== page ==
Legacy Motors Presents List & Reviews George Dill
New News New Releases Car List & Reviews Legacy Motors Auctions Forums Features Register FAQs Clubs
  Full Car List & Reviews  ·  New Releases  ·  Upcoming Releases  ·  1:43 Maker List  ·  Mr. Magneto Site Map
Read Review

Franklin Mint 1:24 Abrams M1A1 Tank- Desert Storm

Reviewed by:   Tony Perrone
  Franklin Mint 1:24  Abrams M1A1 Tank- Desert Storm diecast car

You might not expect this model to be as large as it is. In 1:24th scale, as most of Franklin Mint's auto replicas are, the diecast reveals the true size of America's most awesome fighting machine. Sixteen inches long, including the main gun, the model spans the length of two modern day Corvette models. You won't expect its weight and heft either.

What can you expect for $195? The detail, overall, is really good. First, the paint is remarkably well done. In flat sand Desert Storm coloration, the paint is non-reflective and looks as if it had a darker 'wash' incorporated into the various seems of the body paneling making this color pattern very realistic. The various markings and stripe line around the turret are in flat black. The tracks and road wheels turn freely. The turret transverses 360° and the main cannon moves up and down with audible clicks. The manually operated machine gun moves up and down and can be rotated 360°. The commander's machine gun does not pivot but elevates and descends as the 1:1 does. This gun can be fully automated from within the tank on the real Abrams. Both turret hatches open. Unlike the FM's Sherman tank, the turret is not removable. Too bad, as that is one of the nicer features of that diecast, affording a nice view of the tank's interior quarters. Only a sparse view of the turret quarters is available through the Abrams' two operational hatches.

Good detail is offered with miniature chains on the automated machine gun, rear panels of the tank body, separately fashioned cables on either side of the turret and twin wire antennae. Additionally, wire grab handles are found on the tank and it does have a removable engine hatch cover. While some parts in the engine bay are plastic and not too lifelike, good wiring exists there and also on the commander's machine gun. The hatch is cleverly held in place by tiny magnets. The fender flaps, on the leading edge of the front fenders, are flexible, just like the genuine tank, a nice touch. I rate this at 4 stars. The issue price is $195.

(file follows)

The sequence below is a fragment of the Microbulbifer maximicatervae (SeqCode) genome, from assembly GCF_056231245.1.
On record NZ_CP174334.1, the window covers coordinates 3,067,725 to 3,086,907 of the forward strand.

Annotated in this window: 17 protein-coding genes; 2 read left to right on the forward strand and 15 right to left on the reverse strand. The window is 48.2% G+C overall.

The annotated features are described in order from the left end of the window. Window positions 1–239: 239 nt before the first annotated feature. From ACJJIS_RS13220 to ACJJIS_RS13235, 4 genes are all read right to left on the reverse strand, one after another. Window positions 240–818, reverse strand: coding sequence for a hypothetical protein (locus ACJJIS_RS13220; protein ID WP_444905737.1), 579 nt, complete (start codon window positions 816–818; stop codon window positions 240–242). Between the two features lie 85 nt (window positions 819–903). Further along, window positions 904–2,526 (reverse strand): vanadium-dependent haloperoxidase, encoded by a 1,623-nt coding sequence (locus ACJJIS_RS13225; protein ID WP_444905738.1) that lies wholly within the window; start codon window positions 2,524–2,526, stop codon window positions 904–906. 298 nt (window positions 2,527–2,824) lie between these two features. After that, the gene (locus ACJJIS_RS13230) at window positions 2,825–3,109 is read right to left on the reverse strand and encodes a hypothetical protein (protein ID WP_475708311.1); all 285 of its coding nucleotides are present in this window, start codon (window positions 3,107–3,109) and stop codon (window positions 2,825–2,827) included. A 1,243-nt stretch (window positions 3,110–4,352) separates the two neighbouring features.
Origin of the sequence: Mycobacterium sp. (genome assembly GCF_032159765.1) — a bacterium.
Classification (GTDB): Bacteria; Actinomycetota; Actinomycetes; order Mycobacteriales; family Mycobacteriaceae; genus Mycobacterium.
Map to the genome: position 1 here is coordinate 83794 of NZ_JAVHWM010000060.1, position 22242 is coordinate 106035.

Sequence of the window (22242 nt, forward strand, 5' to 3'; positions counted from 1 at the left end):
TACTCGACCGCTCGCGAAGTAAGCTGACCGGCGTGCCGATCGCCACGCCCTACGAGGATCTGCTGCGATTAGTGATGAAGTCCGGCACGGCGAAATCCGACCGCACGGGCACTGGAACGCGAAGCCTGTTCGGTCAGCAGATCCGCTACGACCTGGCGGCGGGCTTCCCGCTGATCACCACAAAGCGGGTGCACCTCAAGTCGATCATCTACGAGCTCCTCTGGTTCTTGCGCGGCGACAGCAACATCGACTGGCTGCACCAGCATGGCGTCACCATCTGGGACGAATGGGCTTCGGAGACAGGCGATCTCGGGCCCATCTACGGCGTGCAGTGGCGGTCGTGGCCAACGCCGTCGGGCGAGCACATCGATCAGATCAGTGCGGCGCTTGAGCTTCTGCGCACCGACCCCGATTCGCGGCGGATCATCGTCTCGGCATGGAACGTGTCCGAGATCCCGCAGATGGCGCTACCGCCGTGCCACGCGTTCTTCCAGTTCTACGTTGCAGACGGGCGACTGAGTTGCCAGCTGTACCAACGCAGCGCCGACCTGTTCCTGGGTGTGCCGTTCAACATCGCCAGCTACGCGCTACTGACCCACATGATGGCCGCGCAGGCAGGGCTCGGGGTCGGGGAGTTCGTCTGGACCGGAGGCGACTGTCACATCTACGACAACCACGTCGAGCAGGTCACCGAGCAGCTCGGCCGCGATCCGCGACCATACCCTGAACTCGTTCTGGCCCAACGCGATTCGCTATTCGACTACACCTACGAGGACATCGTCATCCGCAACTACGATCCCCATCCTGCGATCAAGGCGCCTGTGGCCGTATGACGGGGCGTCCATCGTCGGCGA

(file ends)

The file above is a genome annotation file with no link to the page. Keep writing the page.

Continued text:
Additional comments on the real thing from Tom Pine: Desert Storm was the Abrams (named for General Creighton W. Abrams, former Army Chief of Staff) M1A1 Main Battle Tank’s trial-by-fire. Developed in 1978 by General Dynamic’s Land Systems (GDLS), the M1A1 hit the field in 1985, and the M1A2 in 1986. The army ordered 3, 273 M1s, 4, 796 M1A1s, and 77 M1A2s. [How’s this for irony: 555 M1A1s were co-produced with Egypt, and a further 200 were also ordered. 315 were built for Saudi Arabia and 218 for Kuwait.] Once thought to be relatively outmoded, the Abrams has shown that tanks are still a viable weapon. Let’s look at what the military (and the taxpayers) got for their bucks, shall we?

The M1/A1 is powered by a Honeywell AGT 1500 (1500 hp) gas turbine – that’s right, a turbine. This engine earned the Abrams the nickname “Silent Death” by the Iraqis. An Allison X-1100-3B, 4 forward, 2 reverse geared transmission puts the power to the treads. A new Honeywell/General Electric LV100-5 turbine, which is smaller, lighter, quieter, has more rapid acceleration, and no visible exhaust, is being proposed for the M1A2. Defensively, the Abrams incorporates steel encased, depleted uranium armor. Armor bulkheads protect the crew compartment from the fuel tanks. The top panels will blow outwards if a HEAT (High Explosive Anti-Tank) projectile manages to penetrate the armor. The crew inside is protected against nuclear, biological and chemical (NBC) warfare by the Abrams. Smoke can be produced by an engine-operated system, or by two L8A1 six-barreled smoke grenade dischargers.

The “big stick” is the 120mm M256 smoothbore, turret-mounted gun, developed by Rheinmetall GmbH of Germany. It fires the M865 TPCSDS-T and M831 TP-T training rounds, the M8300 HEAT-MP-T and the M829 APFSDS-T, which includes a depleted uranium penetrator round. All this is controlled by a Textron Systems, Cadillac Gage, gun turret drive stabilization system. The commander has available to him a 12.7mm Browning M2 machine gun and the loader a 7.62mm M240 machine gun. A co-axially mounted 7.62mm M240 machine gun is mounted on the right hand side of the main armament. All this combines in a weapons system that’s nearly 28 feet long and 12 feet wide, goes 42 mph (road governed)/30 mph off-road (I’ve heard of flat-out speeds of up to 70 mph under the right conditions), for 310 miles on one fueling. Though its not perfect, being somewhat vulnerable on the top, sides and in the rear (a common problem with all tanks – they’re made to go head-to-head), the Abrams M1/A1/A2 Main Battle Tank is definitely the “big dog” on the block – and one heck of a sexy tank.

  Franklin Mint 1:24  Abrams M1A1 Tank- Desert Storm diecast car

See this review in a printer-friendly format

Rate or Review this model
See this review in a printer-friendly format

Rate or Review this model
Franklin Mint | 1:24
Franklin Mint 1:24  Abrams M1A1 Tank- Desert Storm

Franklin Mint 1:24 Abrams M1A1 Tank- Desert Storm

This model is currently not available

View our selection of similar Diecast and Resin Scale Model Cars available for purchase

See the huge selection of models at Legacy Motors Earn Legacy Points


New News  ·  List & Reviews  ·  Legacy Motors  ·  Auctions  ·  Forums  ·  Polls  ·  Features  ·  Register  ·  FAQs  ·  Clubs

Copyright © 2018 Legacy Diecast Models and Diecast Zone